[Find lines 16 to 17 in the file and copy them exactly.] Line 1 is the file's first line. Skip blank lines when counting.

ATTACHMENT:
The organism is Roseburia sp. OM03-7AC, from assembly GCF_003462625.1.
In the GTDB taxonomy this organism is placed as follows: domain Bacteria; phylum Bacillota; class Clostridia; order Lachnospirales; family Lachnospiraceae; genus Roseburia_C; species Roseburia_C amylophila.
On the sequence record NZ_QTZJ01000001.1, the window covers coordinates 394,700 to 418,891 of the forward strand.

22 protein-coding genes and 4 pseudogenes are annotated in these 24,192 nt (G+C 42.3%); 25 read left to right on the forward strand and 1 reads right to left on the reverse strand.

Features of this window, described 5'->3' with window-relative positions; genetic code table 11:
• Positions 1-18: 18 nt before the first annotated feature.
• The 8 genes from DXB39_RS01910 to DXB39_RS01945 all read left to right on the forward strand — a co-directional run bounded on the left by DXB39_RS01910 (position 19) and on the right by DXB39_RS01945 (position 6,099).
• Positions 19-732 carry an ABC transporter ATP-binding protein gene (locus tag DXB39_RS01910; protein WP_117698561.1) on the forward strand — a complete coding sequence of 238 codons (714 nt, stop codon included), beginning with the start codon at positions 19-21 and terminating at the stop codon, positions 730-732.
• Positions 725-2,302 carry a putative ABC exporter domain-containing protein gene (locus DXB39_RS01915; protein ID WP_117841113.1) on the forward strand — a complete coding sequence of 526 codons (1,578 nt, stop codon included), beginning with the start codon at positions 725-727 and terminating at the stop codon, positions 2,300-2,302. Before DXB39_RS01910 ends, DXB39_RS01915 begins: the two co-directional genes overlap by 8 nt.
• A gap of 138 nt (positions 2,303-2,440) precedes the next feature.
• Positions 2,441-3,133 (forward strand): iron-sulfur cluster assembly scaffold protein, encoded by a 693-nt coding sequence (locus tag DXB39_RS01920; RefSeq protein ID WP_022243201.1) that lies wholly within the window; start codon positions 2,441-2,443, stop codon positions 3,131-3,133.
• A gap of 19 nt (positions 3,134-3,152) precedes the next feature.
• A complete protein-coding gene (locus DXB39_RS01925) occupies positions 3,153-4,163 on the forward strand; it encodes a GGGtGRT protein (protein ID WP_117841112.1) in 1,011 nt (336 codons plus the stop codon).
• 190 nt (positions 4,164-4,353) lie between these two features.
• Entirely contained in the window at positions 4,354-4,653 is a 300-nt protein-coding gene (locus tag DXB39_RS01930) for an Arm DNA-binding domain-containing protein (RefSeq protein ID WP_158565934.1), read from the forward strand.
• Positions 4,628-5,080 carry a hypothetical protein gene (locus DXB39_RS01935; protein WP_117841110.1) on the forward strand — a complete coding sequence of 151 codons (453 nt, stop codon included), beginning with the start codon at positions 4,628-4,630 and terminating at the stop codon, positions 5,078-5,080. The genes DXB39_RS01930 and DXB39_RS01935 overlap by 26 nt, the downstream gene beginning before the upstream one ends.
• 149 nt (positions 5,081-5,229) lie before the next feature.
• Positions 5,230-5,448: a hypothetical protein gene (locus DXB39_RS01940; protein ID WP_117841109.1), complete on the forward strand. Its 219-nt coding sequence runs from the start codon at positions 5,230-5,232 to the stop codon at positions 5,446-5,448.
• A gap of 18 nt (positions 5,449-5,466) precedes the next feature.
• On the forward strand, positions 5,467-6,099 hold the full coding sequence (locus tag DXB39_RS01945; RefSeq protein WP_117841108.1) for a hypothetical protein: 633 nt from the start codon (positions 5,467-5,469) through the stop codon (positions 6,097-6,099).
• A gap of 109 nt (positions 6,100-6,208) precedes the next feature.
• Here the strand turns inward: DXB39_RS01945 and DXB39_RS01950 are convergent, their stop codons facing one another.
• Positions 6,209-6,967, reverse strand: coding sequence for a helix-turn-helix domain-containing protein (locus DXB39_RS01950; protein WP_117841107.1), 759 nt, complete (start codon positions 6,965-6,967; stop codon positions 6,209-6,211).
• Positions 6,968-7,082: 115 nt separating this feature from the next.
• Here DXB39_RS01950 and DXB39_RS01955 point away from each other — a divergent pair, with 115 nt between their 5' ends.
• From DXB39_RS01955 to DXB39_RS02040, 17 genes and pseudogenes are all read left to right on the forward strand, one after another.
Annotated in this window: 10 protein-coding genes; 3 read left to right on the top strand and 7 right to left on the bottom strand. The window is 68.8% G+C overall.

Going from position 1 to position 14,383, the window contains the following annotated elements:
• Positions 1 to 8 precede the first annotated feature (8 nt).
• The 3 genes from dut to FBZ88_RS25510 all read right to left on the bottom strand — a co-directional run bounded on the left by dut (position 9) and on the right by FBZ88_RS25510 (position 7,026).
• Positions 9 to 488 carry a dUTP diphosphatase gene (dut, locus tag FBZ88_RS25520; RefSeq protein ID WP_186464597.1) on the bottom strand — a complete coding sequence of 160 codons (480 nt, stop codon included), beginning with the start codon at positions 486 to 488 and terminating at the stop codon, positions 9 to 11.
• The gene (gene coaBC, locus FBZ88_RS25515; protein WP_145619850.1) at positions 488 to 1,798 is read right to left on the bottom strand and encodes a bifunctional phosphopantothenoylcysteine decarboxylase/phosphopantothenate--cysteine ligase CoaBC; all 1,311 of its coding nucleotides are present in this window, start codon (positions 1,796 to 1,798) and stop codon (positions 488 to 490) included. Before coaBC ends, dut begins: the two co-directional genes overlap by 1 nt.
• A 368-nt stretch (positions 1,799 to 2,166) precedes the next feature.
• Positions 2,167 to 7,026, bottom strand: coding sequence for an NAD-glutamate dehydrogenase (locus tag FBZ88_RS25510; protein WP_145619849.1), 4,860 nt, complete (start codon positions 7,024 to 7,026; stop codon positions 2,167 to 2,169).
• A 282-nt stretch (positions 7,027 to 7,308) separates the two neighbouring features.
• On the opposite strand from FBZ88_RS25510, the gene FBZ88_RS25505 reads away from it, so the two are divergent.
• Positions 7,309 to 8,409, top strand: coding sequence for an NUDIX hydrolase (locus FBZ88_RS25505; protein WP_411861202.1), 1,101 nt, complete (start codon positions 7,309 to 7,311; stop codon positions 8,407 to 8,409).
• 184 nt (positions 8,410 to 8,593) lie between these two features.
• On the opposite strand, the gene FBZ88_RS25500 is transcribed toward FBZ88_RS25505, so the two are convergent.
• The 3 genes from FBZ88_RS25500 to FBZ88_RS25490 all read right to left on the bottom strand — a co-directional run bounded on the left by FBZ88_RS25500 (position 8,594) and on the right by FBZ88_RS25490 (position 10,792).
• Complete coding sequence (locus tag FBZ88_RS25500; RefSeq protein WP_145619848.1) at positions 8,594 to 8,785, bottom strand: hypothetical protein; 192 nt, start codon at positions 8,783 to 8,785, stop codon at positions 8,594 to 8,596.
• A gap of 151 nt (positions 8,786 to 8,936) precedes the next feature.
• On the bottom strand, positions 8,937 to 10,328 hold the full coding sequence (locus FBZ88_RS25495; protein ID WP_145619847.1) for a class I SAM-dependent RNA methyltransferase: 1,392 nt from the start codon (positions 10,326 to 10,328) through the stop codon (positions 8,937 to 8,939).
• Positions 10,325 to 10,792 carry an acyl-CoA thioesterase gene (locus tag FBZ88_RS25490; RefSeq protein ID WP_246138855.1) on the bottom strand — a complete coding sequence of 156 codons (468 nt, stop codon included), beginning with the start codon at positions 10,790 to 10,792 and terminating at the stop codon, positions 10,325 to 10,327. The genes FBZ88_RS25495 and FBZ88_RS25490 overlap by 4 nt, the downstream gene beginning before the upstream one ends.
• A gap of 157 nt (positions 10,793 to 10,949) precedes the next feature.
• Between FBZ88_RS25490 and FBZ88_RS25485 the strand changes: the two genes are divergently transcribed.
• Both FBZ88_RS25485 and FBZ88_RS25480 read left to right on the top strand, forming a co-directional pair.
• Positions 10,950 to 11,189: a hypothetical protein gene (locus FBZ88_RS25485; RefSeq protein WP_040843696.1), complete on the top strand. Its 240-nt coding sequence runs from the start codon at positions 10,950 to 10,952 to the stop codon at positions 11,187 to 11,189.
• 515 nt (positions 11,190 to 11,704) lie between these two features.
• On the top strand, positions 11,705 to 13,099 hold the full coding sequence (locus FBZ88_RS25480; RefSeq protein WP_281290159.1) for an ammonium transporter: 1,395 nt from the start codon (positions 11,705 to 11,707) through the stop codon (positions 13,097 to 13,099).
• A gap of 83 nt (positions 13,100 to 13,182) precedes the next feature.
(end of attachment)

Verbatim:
• Positions 4,628-5,080 carry a hypothetical protein gene (locus DXB39_RS01935; protein WP_117841110.1) on the forward strand — a complete coding sequence of 151 codons (453 nt, stop codon included), beginning with the start codon at positions 4,628-4,630 and terminating at the stop codon, positions 5,078-5,080. The genes DXB39_RS01930 and DXB39_RS01935 overlap by 26 nt, the downstream gene beginning before the upstream one ends.
• 149 nt (positions 5,081-5,229) lie before the next feature.